Spidey’s Serene Sunday – Part 305 – Pessimistically Optimistic

img_00411

“The pessimist sees difficulty in every opportunity. The optimist sees opportunity in every difficulty.”

Winston Churchill

Thank you, Spidey, as always, for finding a quote that resonates.

Right now, we are in a situation which breeds pessimism. It’s sometimes easier to look towards the negative, when we’re hurtling downwards, instead of trying to turn our heads upwards, to try and catch a glipmse of the positive.

I was very much finding myself doing the former, this week, after our first week of home learning.

We’ve been battling so hard, what with the Government, and DfE ‘tweaking’ guidance at the drop of a haat, often daily, towarads the end of a day.

Not only does Gaaving Williamson keep using the wrong words to discuss the subject of education, it’s like he’s trying to incite the powers that be, like Ofsted, and parents against schools.

Firstly, when discussing education, he keeps saying schools are ‘closed’ to all except Critical Worker, and Vulnerable children.

WE ARE NOT CLOSED!

Yes, the majority of children are not in the building, but we are working our arses off (mind my language, sorry!) trying to find a way to teach children, online, as well as delivering the same learning to children who are in school.

And the requirements for getting a place in school keep changing, in a way that they might as well have just kept schools open in some areas. Meaning some teachers are running themselves ragged, trying to teach in class, as well as remotely. Thing is, the guidance does actually say that if you can keep your child at home, Critical Worker or not, you should try to. After all, we are trying to stop the spread, not encourage it!

And, secondly, the demand for the amount of remote learning.

Last lockdown was different. We were told to not try and teach lots of new things, but use the opportunity to consolidate previous learning, until June, when some classes did open up again for 6 weeks. This time, they want quality learning, (obviously), in small incremental steps, so children miss minimal learning.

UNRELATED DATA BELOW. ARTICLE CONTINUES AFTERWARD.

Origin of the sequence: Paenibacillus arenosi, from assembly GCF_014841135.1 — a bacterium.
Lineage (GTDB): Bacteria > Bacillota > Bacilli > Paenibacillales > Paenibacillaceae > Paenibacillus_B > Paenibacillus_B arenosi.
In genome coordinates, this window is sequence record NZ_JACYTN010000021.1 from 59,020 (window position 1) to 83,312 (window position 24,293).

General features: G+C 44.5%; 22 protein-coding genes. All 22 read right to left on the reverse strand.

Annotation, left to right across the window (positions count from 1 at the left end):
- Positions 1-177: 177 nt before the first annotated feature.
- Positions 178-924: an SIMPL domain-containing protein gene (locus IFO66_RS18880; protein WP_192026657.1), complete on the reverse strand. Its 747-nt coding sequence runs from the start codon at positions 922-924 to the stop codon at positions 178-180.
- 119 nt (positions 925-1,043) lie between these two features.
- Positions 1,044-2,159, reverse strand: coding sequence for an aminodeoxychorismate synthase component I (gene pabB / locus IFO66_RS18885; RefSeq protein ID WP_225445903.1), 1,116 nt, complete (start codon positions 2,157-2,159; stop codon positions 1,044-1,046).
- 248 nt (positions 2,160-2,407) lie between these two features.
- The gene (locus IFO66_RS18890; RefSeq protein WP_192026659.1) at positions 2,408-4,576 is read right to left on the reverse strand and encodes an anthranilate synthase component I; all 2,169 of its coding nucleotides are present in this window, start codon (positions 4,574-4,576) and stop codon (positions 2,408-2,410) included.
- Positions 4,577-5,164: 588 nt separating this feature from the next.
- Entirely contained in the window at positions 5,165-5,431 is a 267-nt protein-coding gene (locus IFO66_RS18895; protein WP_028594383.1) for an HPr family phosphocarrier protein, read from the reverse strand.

This is the amount we have been told to aim for daily.

  • Three hours, minimum, for Primary KS 1 (but in brackets in the guidance, adjusted to slightly less for the younger ones.)
  • Four hours, minimum, for Primary KS2
  • Five hours minimum for Secondary

Again, woolly advice.

As I read it, set work, including either pre-recorded videos, or live lessons, or links to good quality inputs, created especially for this reason, and activities that will keep a child busy for the times above, and include the reading, creative and physical aspects of the curriculum, too. This is what I explained to the parents I spoke to.

Some schools are especting staff to either be online for the above times, live teaching, or recording and uploading videos, as well as teaching in class. It’s driving school staff crazy!

I spent the whole week calling parents, planning work for the following week, and marking the online work handed in, recording voice notes for all the children’s work, because they are four and five, and can’t read my comments, which I also add, for the parents. Oh, and answering emails from parents, too.

Also, as the team phase leader, I have been organising staff rotas, and work for those who are home, to ensure no staff are in the building, unnecessarily. We are in lockdown, after all.

It stripped me of energy like nothing else I have ever experienced.

And this was without any children in my class. Last week, there were no applications for CWV kids to come in.

Next week, though, I do have some. And I will have to do all of the above, as well…

I’ve said it before, though, online learning for children this age, is almost impossible.

But then, the optimist in me kicked in.

I get to see at least some of my class on Monday. I took great joy in seeing how much some parents did with their children, and how they are using this time to really get to know their kids, and how they learn.

I’ve enjoyed guiding the parents I spoke to, giving them ideas of things they could do, but also ensuring they are aware that a huge part of our curriculum is learning through PLAY.

And on Saturday, as I dragged myself around the supermarket to buy sustenance for the following week, I bumped into a parent and one of my children. The conversation left me with a feeling of warmth. They enquired after my health, and whether I was coping. They said how much the little boy missed school, and thanked me for all the guidance and support provided so far. I was sent on my way with a metaphorical pat on the back!

So, I’ll start another sure-to-be exhausting week, with a bit more of a spring in my step!

So… tell me, are you an optimist or a pessimist?

Bitmoji Image

Have a peaceful Sunday Peeps.   

My interactive peeps!

Peeps are reading in…

Flag Counter
%d bloggers like this: